Joined: 15 Jan 2008
, given: 0
I posted this same message to Paul Bodine, but apparently he must be really busy with his other work.
While I was eagerly waiting for his feedback, I came across a couple of your posts (actually more than a couple), and I came to realize that perhaps your constructive evaluation would provide me with some sort of soothing guidance in this whole process.
For your information, I applied to Wharton in 2004, but I was eventually denied in the first round after getting invited to interview.
Now four years have passed by with significant career progress and increased awareness and maturity on everything, but I still feel insecure whether I have the profile that MBA programs are willing to "take risk" on.
So here we go, and I hope that you provide the most genuine feedback on my profile. Scathing and harsh as your comments may be, I would nevertheless highly appreciate your honest comment.
Undergraduates: UCLA Business Economics, 3.25 GPA in 2001 (with one failed grade in Business Law for not having been able to take the final exam, I eventually received B in the subsequent quarter. Decent quant and finance related courses grades with A, B, B+, A- in multivariable calculus, Managerial Finance, Public Finance, and Money and Banking)
Graduated in 2001.
GMAT: 610 in the first time, 710 in the second time (95 percentile, Q: 90%, V: 85%)
In college (since most of them were on a full time basis)
1. small real estate finance
2. small mortgage broker company entrepreneurship (supervised young early 20's sales staff of ten)
3. A very well known Sales and Trading Institution (sales and trading assistant on the desk)
1. Top Real Estate Consulting Firm in LA; Financial Aanalyst; only four months (got laid off due to the heavy downsizing for Sep 11th attacks)
Good: a well recognized top consulting firm in real estate industry
Bad: obviously getting laid off part with only four months of WE
2. Another multinational full service real estate consulting firm in KOREA, Associate Consultant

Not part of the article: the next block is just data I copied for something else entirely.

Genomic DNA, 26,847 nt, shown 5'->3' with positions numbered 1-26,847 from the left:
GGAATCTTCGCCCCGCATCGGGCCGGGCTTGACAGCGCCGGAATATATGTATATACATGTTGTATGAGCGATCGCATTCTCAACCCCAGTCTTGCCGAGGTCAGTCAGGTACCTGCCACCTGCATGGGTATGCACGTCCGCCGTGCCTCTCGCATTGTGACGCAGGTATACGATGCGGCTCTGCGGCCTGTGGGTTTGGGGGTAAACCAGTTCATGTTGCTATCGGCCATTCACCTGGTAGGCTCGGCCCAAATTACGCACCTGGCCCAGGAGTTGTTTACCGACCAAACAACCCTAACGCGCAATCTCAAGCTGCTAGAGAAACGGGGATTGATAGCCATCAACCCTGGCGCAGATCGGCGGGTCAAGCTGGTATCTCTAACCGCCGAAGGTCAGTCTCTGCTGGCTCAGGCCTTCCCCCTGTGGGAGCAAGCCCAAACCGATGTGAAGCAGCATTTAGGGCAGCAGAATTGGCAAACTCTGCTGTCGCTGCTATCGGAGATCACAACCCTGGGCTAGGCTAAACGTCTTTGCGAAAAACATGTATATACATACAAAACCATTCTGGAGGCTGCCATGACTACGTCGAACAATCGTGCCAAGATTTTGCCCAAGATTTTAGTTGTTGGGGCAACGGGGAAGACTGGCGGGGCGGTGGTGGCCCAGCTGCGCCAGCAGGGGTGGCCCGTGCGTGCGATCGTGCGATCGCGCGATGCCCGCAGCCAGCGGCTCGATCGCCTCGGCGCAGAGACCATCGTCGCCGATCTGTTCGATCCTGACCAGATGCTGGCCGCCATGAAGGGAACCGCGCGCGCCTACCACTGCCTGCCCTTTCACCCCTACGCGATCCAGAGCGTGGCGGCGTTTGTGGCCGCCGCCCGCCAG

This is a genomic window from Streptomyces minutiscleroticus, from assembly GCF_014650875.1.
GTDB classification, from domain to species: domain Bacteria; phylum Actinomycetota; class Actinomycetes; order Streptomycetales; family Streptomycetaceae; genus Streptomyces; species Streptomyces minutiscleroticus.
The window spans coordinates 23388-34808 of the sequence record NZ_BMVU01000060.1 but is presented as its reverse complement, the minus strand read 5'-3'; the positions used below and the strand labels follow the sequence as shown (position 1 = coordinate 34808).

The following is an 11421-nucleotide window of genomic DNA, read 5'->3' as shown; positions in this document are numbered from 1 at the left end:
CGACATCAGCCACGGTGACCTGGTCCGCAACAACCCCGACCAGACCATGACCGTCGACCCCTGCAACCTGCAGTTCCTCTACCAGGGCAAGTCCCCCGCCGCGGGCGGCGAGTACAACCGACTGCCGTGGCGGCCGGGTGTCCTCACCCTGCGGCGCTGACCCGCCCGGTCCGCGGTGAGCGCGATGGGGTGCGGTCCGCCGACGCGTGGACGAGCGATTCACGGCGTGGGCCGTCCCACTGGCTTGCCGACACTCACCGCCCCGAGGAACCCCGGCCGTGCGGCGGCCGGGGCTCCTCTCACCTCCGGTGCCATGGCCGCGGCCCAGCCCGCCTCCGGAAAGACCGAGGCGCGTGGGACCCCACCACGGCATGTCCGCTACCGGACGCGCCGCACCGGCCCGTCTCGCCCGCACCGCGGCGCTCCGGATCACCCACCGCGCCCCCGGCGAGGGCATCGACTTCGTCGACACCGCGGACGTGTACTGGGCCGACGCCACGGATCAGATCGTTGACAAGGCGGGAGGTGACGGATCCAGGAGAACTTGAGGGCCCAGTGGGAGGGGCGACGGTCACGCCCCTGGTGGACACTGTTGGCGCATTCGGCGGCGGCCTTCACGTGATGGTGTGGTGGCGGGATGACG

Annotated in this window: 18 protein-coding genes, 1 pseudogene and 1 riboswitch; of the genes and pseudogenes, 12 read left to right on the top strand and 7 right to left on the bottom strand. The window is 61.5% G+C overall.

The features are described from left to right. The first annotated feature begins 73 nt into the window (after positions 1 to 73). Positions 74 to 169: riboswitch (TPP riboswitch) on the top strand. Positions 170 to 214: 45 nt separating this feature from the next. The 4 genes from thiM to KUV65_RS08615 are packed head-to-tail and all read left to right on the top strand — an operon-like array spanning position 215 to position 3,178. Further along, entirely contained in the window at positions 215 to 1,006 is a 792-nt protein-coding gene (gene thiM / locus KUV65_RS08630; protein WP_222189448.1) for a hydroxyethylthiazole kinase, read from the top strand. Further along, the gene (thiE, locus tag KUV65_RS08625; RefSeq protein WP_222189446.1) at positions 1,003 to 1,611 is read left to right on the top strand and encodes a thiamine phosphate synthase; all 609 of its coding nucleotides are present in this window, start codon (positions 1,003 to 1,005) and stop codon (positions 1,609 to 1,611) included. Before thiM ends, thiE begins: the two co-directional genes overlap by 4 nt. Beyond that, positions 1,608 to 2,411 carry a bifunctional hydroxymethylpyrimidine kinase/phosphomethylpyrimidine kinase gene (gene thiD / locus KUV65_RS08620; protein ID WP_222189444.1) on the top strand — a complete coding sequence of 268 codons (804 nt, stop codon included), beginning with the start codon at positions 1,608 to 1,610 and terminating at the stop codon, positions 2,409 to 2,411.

Good: many enriching experiences of working directly with high level executives at multinational corporations in Korea, led a team of older consultants for a couple of projects.
Bad: resigned only after 10 months after realizing that I don’t want my life to be defined in terms of “associate consultant, financial analyst”
** major turning point of life, something I still take pride in for drastically altering my professional path landscape and by taking risk on something I believe that I would be good at - teaching.
3. A Boutique Test Prep Private Academy, Writing Teacher
Good: promoted to Head of Faculty managing six people in less than six months
Bad: it is what it is: a small, unrecognized “test prep” academy.
3. A very well known test prep or private academy company (there are only a few, and the company is one of them. I am sure you can come up with the name in no time.), Academic Director in charge of four people staff
Good: academic director in charge of the first office expansion project. Did very well in terms of exceeding target revenue and feedback.
Bad: quit only after one year after coming to term with my decision to found my own private academy.
4. Finally, my own current entrepreneur private academy.
Good: doubled the revenue in every year for the past three years. Expanded and moved to the current 3000 sq office in the most premier educational district in Seoul, Korea.